Edit so that you have fewer new terms and give us the setting more clearly.

This sounds interesting. I'd like to see a revision and read that.

Rei said...

`Twas brillig, and the anaesthetised gasp
Did gyre and gimble in the teleporter:
All mimsy were the nylon's wrap!
And the mome raths' asteroid hopper.

Come on, anonymous, admit it. You're Stephen Colbert, and this is the opening to Alpha Squad 7. :)

phoenix said...

I was kind of enjoying the ride there. Trying to figure out what everything meant. Alas, another 100 words of this, though, and I would have checked out. The reader needs a few familiar words to hang on to and keep from brainfry.

You know, there are cautions on every writing-related blog about starting a story with a character waking up. Snoozefest. But starting a story with a character going to sleep? Hmmm...

"Careworn smirk" didn't resonate with me. Too traditional sounding in this piece. And "sensors grafted to every skin pore" -- well, skin's gotta breathe. The "every" part just seems hyperbolic. Otherwise, I really do like what's going on here. It's fun. It's different. You seem to be in perfect control of the writing and descriptions. I just couldn't handle too much more of it.

GutterBall said...

Rei, you rule. Only you could space up the Jabberwock.

Anonymous said...

Are there any gay cowboys in the next 150 or so words?

Dave said...

Alpha Squad 7 is taking pictures of Paris Hilton without benefit of clothing. {wink, wink, nudge, nudge}

BTW - The opening isn't mine. I wish it was.

Anonymous said...

I suspect that the author is pulling our appendage here.

Anonymous said...

Definitely needs a werewolf.

Anonymous said...

I felt like I was reading Tom Robbins on crack and Draino while he was being force-fed via brain probes every episode of Star Trek, X-Files, and Outer Limits simultaneously.

Other than having no idea what was going on, I rather liked it. Besides, I don’t think that good writing necessarily needs to bow down to clarity. Think about Annie Proulx! And William Gass! And Jabberwocky!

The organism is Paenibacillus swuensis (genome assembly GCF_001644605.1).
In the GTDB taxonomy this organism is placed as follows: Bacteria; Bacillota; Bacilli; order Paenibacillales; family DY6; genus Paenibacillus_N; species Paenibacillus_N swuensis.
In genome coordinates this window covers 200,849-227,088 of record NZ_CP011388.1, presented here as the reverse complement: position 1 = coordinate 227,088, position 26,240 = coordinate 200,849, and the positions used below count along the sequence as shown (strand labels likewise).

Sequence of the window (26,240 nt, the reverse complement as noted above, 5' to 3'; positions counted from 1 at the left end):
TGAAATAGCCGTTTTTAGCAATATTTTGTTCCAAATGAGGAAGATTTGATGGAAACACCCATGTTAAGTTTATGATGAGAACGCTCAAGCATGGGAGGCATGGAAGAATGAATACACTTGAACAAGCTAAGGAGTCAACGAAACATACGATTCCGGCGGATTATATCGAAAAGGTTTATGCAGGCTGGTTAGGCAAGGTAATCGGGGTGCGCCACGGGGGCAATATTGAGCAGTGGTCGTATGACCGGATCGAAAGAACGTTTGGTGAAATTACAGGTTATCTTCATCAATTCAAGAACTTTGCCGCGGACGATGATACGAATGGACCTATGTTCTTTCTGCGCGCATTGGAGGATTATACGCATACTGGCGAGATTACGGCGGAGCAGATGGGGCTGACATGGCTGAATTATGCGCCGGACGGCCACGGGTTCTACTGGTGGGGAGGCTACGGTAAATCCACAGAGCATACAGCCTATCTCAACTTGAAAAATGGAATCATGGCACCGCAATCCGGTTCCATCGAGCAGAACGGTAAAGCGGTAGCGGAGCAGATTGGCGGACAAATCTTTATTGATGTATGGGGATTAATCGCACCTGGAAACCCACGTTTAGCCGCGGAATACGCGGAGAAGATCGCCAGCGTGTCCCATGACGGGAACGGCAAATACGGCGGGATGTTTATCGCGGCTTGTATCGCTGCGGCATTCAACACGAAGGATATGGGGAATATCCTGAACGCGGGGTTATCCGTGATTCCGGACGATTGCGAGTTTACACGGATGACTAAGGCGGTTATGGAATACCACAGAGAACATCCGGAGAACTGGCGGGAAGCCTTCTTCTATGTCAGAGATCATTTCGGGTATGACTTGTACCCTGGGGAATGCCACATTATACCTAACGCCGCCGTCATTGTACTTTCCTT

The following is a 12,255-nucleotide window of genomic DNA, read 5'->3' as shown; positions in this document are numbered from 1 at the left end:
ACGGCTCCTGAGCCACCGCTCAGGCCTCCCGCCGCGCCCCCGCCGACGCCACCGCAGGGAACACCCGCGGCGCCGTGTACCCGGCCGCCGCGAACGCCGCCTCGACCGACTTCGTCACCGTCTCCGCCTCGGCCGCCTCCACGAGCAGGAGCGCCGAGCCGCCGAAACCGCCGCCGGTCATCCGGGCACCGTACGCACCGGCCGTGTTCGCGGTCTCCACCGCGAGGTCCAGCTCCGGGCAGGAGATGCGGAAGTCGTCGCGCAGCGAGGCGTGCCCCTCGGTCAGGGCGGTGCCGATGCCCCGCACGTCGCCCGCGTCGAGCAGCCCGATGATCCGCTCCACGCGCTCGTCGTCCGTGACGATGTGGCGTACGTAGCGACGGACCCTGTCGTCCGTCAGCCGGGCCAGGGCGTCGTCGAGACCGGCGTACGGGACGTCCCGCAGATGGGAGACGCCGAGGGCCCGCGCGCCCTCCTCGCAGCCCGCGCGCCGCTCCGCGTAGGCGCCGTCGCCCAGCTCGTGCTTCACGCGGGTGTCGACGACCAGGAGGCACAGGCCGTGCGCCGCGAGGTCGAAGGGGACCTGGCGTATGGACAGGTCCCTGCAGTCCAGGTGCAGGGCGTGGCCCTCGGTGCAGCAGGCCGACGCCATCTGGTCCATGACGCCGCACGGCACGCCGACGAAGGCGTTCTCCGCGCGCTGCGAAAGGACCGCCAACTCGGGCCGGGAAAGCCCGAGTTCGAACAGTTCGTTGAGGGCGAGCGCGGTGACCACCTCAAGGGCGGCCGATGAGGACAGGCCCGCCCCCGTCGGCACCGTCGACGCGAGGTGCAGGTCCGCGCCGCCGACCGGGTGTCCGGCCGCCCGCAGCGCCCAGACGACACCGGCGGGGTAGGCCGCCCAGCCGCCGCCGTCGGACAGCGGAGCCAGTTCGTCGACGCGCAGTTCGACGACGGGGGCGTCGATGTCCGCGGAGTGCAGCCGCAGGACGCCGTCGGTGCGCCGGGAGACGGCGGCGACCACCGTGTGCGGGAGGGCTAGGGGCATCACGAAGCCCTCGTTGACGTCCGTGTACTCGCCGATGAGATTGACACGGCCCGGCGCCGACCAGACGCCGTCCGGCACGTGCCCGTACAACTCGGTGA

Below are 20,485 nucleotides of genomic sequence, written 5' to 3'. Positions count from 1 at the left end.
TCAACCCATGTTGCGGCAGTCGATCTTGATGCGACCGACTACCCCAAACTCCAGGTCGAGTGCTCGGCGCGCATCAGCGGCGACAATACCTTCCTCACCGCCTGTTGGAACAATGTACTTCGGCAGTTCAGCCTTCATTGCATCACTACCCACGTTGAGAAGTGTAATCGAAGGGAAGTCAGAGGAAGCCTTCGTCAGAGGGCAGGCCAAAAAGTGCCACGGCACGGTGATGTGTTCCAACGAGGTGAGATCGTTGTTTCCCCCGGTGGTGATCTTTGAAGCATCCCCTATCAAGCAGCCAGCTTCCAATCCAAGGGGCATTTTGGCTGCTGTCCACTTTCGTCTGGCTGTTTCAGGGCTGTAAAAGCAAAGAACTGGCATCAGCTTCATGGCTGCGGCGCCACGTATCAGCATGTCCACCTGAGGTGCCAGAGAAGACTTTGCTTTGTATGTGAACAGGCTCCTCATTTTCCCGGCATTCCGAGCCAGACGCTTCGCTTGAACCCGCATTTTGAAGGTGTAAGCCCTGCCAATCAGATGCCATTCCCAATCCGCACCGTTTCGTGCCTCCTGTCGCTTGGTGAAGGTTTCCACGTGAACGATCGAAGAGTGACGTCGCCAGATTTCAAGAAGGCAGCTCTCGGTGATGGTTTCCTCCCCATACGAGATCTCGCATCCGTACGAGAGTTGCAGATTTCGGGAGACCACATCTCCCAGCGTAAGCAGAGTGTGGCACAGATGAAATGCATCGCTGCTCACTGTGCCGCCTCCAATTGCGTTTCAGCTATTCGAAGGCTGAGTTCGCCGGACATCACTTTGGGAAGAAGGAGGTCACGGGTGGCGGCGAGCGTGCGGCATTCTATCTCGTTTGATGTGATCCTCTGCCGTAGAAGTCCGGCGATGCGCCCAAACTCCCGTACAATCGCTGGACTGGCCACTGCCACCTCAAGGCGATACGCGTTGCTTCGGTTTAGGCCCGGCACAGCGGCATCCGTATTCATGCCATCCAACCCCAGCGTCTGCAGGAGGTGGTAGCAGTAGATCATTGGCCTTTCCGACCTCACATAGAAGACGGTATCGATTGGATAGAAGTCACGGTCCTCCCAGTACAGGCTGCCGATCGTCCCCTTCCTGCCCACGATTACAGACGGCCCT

the bubble wrap pop of adrenaline fizzing through his veins

I could see that line in a Tom Robbins novel. Wait a minute! I have seen that line in a Tom Robbins novel.

takoda said...

After finding out that Leanan Sidhe was a real character (and by the way I still like that opening and wasn't too confused about the pronouns) I was going to keep my mouth shut. Thinking all you sci/fi and fantasy writers live in a secret world with all these codes and such.

That, and I didn't feel like googling words.

Circus boy, I laughed out loud. That was funny!

Author, I liked the first paragraph. Do you have a nurse or doctor entering the scene anytime soon? Perhaps some dialogue after the first paragraph will ground us some more. Good luck.

Cheers,

Beth said...

Too much jargon and odd word choices. I had a hard time making sense of it. One strange word or concept in a 150-word opening is plenty; when you pile it on like this, your reader just gets lost in the bobbled nylon trim.

The first paragraph is fine and interesting (well, save for the "bubble wrap pop of adrenaline" reference, which I had to read over several times and I'm still not sure what it's saying), but after that, it's just a lot of description and internals about things we have no context for. I'm still not clear whether he's been awake during his entire stasis, is just getting ready to drift off to stasis-sleep, or is just waking up. I hope the latter, because that's when the story probably begins.

IOW, after paragraph one, something needs to happen.

Introduce weirdness gradually, with plenty of context to explain it. No need to forcefeed concepts to the reader.

pjd said...

What is up with the comments today? Is it a full moon or what?

Anyway, I agree with most that it's too much jargon too fast, and I didn't get half of it, but I didn't really care. I thought reading this was like watching someone with adult ADHD and way too much hi-test coffee. I'm not sure I could stand the pace and jargon for a full novel, but I definitely got a strong sense of the character. And I learned there was going to be some shoot-em-up some time soon with the overabundance of ammo.

I dunno, I kinda liked it. Over the top, yeah, but I thought it worked.

AmyB said...

Since I read a fair bit of science fiction, I didn't have much trouble with this and liked it overall. The writing flows well, and I like the voice.